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Reforming the AGFS – A Consultation

A consultation into the Advocates’ Graduated Fee Scheme – AGFS – began on 5 January 2017 that runs until 2 March 2017. The intention is that Crown Court advocates’ fees be restructured to ‘ensure fair payment for work done’ and ‘more certainty for all advocates, in particular junior advocates’.

While there might be other arguments to be had about which kind of advocate should receive the larger fees, or whether the fees should be directed towards a certain kind of case, perhaps the immediate concern for all who earn the fees will be whether, across a range of offence that any given advocate can expect to do, the new fees represent a fee cut.

Increased Sustainability?

This will allow discussion as to whether the proposed fees improve (or not) the financial viability of criminal legal aid work and therefore the sustainability of the profession, whether as a barrister at the independent bar or an employed solicitor advocate.

The work that we did was on advocacy fees billed in January 2017 from our Nottingham office, and included calculations for cases dealt with both in-house and by external counsel.

The figures produced were hardly surprising. In cases that we dealt with in-house the comparison showed that there would be a fee reduction of 16% across the sample of cases. In relation to those cases briefed to external counsel, although the overall gain was 21%, this was almost entirely accounted for by a single trial for a terrorism offence where the percentage uplift was an incredible 297%. Without that case, there would have been a modest fee increase of 2%.

Reduction in AGFS  fees across the board

Across the entire month of January, removing the terrorism case, if the proposals are brought in unchanged then we can expect them to be reflected in a reduction in fees of 7%. Assuming that the work we undertake is a broad range of case types and comparable to other firms or advocates, it seems likely that an overwhelming number of those undertaking this type of work will receive a similar fee cut.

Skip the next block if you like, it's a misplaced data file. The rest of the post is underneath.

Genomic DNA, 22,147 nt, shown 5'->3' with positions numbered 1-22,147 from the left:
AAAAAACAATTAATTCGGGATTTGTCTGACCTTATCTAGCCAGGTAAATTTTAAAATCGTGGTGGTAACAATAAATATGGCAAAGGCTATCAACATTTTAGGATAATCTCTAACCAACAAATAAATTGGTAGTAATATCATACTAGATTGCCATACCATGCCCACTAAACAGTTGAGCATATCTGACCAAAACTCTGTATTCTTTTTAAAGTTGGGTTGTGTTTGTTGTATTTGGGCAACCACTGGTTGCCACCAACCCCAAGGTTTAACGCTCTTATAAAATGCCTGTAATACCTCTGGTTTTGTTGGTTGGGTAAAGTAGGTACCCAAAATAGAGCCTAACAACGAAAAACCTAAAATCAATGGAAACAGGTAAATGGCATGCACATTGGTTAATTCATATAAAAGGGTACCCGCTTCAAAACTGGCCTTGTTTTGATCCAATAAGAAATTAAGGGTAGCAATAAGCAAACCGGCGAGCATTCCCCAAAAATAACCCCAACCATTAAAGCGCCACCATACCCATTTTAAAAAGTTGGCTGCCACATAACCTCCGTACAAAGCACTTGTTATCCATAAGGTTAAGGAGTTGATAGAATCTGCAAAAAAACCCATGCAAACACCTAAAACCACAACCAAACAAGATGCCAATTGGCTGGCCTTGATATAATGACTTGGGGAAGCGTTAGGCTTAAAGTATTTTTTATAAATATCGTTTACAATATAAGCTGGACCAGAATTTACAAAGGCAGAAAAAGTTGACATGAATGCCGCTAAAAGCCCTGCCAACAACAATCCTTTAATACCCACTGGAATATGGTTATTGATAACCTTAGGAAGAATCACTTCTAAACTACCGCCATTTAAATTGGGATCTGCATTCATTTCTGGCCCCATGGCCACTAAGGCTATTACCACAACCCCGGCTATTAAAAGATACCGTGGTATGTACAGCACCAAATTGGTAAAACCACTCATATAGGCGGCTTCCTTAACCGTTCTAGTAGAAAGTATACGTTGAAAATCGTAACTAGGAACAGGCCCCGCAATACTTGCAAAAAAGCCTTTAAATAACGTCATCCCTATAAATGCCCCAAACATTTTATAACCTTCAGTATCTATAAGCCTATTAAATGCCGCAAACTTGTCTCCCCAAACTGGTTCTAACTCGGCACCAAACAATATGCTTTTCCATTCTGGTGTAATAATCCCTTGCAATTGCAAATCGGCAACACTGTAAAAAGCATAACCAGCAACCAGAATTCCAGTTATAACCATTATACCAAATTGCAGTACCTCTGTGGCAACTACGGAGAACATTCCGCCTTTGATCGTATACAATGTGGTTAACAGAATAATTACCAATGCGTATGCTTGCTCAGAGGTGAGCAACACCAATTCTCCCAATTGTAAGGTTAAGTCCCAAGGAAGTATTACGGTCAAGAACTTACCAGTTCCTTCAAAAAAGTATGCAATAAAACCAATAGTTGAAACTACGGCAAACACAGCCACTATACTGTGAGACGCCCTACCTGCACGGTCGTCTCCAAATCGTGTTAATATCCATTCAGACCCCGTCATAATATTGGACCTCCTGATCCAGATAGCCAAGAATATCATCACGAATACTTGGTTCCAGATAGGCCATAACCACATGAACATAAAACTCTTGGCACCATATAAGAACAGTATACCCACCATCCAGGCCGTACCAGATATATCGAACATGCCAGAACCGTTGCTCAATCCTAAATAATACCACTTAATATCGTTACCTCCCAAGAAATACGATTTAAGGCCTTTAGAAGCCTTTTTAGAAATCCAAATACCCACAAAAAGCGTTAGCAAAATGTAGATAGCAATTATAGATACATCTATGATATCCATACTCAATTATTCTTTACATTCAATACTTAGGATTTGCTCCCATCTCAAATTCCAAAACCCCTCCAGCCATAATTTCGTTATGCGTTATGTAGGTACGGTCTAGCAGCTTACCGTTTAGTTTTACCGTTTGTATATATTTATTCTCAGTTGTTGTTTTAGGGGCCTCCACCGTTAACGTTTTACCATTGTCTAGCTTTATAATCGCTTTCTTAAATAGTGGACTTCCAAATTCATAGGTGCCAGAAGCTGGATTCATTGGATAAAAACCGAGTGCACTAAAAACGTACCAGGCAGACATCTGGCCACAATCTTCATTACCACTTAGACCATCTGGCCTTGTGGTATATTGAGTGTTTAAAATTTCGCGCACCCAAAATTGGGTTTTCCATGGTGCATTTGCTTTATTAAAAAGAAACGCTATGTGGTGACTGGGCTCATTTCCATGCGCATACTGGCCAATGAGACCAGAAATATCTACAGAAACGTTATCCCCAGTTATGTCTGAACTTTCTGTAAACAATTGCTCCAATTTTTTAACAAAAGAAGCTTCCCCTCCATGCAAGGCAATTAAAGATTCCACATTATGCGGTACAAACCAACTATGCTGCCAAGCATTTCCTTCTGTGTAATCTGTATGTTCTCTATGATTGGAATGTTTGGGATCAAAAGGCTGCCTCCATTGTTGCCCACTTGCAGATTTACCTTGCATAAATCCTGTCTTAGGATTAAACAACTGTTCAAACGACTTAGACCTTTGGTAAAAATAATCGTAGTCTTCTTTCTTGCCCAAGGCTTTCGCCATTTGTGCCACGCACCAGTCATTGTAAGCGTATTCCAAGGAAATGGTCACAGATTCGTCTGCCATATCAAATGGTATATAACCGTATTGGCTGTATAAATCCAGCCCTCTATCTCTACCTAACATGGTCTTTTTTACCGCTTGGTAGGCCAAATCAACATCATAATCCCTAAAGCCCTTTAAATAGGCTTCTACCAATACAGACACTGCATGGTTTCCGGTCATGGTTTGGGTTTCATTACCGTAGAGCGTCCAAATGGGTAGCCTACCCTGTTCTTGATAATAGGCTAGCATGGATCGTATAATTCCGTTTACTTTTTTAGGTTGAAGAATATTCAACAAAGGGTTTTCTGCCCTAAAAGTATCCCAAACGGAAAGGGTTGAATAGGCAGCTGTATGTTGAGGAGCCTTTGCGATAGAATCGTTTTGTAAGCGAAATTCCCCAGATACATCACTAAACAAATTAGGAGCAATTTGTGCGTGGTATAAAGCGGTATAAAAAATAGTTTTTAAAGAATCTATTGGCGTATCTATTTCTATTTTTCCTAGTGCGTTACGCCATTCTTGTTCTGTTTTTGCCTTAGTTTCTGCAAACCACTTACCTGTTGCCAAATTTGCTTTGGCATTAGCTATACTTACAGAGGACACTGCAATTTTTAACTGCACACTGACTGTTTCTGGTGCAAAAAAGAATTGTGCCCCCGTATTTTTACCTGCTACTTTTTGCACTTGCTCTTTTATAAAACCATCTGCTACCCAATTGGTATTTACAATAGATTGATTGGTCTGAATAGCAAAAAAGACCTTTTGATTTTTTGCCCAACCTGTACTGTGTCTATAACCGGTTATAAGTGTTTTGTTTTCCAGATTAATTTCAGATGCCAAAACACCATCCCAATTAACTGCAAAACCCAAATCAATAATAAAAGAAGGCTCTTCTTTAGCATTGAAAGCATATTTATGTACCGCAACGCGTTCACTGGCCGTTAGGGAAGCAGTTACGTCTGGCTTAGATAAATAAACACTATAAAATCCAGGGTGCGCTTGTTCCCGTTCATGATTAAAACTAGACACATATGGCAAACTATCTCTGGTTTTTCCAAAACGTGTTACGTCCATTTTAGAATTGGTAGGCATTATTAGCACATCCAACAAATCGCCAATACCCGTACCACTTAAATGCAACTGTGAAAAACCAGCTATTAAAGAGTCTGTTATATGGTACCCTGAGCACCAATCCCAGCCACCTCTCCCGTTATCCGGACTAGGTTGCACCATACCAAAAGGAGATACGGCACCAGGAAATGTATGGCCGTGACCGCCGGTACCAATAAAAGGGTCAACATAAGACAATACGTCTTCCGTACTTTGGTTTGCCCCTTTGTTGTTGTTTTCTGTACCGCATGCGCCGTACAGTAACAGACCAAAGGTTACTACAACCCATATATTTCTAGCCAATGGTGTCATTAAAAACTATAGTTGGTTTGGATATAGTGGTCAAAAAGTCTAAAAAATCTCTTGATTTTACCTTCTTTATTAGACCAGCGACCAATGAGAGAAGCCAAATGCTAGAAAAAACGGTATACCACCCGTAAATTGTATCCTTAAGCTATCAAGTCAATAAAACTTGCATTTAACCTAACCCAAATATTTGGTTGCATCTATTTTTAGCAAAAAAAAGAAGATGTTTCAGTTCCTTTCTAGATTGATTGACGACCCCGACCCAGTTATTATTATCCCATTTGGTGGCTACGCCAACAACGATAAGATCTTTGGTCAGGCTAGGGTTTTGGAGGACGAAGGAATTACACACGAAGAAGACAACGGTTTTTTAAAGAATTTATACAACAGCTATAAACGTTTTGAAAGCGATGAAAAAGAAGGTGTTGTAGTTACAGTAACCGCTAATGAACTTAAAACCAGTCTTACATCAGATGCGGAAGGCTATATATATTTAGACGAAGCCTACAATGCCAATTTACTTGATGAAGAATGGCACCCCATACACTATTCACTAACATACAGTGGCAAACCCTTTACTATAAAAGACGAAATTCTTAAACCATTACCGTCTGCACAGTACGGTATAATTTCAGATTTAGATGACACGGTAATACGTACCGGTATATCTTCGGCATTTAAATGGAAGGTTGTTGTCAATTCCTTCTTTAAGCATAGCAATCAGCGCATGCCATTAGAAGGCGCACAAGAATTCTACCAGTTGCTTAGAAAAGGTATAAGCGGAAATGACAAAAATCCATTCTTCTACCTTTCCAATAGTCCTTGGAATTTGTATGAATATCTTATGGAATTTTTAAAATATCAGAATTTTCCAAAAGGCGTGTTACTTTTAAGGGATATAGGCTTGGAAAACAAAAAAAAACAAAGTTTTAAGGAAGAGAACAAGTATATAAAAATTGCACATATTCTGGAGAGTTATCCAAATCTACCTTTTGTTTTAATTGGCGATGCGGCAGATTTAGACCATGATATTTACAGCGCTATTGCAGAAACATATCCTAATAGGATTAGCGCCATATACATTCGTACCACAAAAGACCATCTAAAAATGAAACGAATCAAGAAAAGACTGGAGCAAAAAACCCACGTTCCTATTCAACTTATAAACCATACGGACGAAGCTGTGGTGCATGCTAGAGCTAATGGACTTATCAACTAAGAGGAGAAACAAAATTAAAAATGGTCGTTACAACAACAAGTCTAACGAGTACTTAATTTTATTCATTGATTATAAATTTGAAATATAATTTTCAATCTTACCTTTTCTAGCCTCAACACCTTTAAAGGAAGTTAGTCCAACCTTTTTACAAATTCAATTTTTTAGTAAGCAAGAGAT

The AGFS consultation paper requests an answer to twenty-five questions. Only one of them asks ‘Do you agree with the individual fees proposed?’ If the work that we have done is representative then none of the modelling put forward in the consultation document would seem correct.

Incorrect MoJ Analysis?

For example, an analysis of sexual offence cases billed in January shows a much more modest increase of 4% rather than the 32% predicted in this table. Further, half of our calculations for sex cases resulted in a fee reduction rather than even a modest increase.

Our work over a single month has demonstrated that the effect on employed junior advocates alone is not cost neutral, and it appears hard to see how the modelling could have reached that conclusion.

Our analysis of burglary/robbery bills suggest that they remain cost neutral rather than result in a 4% fee uplift. An admittedly small sample of drugs offences resulted in a 33% reduction in fees that will be able to be claimed.

Need for an Increase not a Re-shuffle

To return to the aims of the reform, it seems that the only certainty for the junior bar with a caseload comparable to the workload the we undertake is that they will be paid less across the piece. As a result, it appears difficult to see how this can result in ‘fair payment for work done’.

Hopefully others will be reflecting upon similar figures under the new AGFS, and arguing that the only answer to sustainable provision of legally aided representation before the Crown Court is an increase in fees across the board, rather than a restructuring that amounts to the cliched rearranging of deckchairs on the Titanic.

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